“Uri, I’m sorry that I made you cry.”
I took the cue from Iva, who told me what came of the little boy after I had left and driven the car without him to do some errands. He had grown a fondness of car brands, and so he loved tagging along whenever I went driving just to look at cars.
I think he didn’t expect my apology because his face literally lit up when I spoke to him. Besides, he knew what he had previously done – didn’t do, actually – that had cost him his car ride. But I did not expect what he said in return as well: “Daddy, I like the way you said sorry – that there was no ‘but’.”
It was all that he had to say to make me realize that it was time again for another adult lesson from the kids.
But, just like Daddy, the little boy just had to say more than what should have been necessary. “I’m not talking about ‘the butt’ (pointing to his own), I mean it was good that you said sorry without saying ‘but’.”
By now, his remark had been amplified with recent conversations with the kids that kept popping in my head: “I’m sorry that I raised my voice, but you weren’t focusing on your eating”; “I’m sorry that I got mad, but you weren’t listening.” “Kids, I’m sorry for this and that, but this and that. Clearly, I had been making apologies that were defensive and insincere. I had been lecturing and disguising them as apologies.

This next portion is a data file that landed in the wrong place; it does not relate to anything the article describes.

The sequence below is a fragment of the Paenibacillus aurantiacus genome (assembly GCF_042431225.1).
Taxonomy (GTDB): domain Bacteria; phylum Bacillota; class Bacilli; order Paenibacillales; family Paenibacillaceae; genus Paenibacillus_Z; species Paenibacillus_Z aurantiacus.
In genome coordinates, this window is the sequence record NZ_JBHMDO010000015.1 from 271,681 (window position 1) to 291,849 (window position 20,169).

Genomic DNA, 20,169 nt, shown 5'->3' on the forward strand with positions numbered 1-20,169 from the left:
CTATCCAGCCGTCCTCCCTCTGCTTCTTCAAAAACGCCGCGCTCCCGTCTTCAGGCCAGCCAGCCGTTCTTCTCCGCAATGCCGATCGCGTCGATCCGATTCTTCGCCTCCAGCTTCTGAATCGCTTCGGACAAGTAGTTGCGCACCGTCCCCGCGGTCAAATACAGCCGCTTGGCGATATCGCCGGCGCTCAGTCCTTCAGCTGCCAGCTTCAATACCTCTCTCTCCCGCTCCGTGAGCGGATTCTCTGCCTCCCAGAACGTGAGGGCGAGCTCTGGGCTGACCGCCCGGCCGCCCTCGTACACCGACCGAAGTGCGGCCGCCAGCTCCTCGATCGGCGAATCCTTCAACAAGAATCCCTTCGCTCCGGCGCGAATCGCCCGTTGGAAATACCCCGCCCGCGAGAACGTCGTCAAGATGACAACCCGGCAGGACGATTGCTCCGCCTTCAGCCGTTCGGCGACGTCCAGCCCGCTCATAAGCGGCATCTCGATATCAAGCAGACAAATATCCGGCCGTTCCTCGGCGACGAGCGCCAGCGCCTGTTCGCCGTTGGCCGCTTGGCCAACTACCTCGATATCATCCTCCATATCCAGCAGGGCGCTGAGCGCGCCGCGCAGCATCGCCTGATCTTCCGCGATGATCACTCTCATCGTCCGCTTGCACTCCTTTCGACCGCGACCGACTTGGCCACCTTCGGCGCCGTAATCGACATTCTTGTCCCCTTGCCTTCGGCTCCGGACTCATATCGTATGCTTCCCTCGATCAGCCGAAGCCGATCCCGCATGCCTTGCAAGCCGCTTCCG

And I could have easily blurted out another lame sorry-but remark in this instance! Uri didn’t do something that I had been telling him to do a number of times already, which prompted me to punish him and not take him riding with me in the car , which prompted him to feel bad and cry, which prompted me to say sorry for unintentionally causing his sobbing. I know now how thankful I ought to be that I hadn’t said more.
Unable to add anything else, I got help from Mommy who voiced from the kitchen the perfect remark to close out our life lesson: “Daddy’s learning.”
Yes, Daddy’s learning, even from a tender heart as yours, little boy.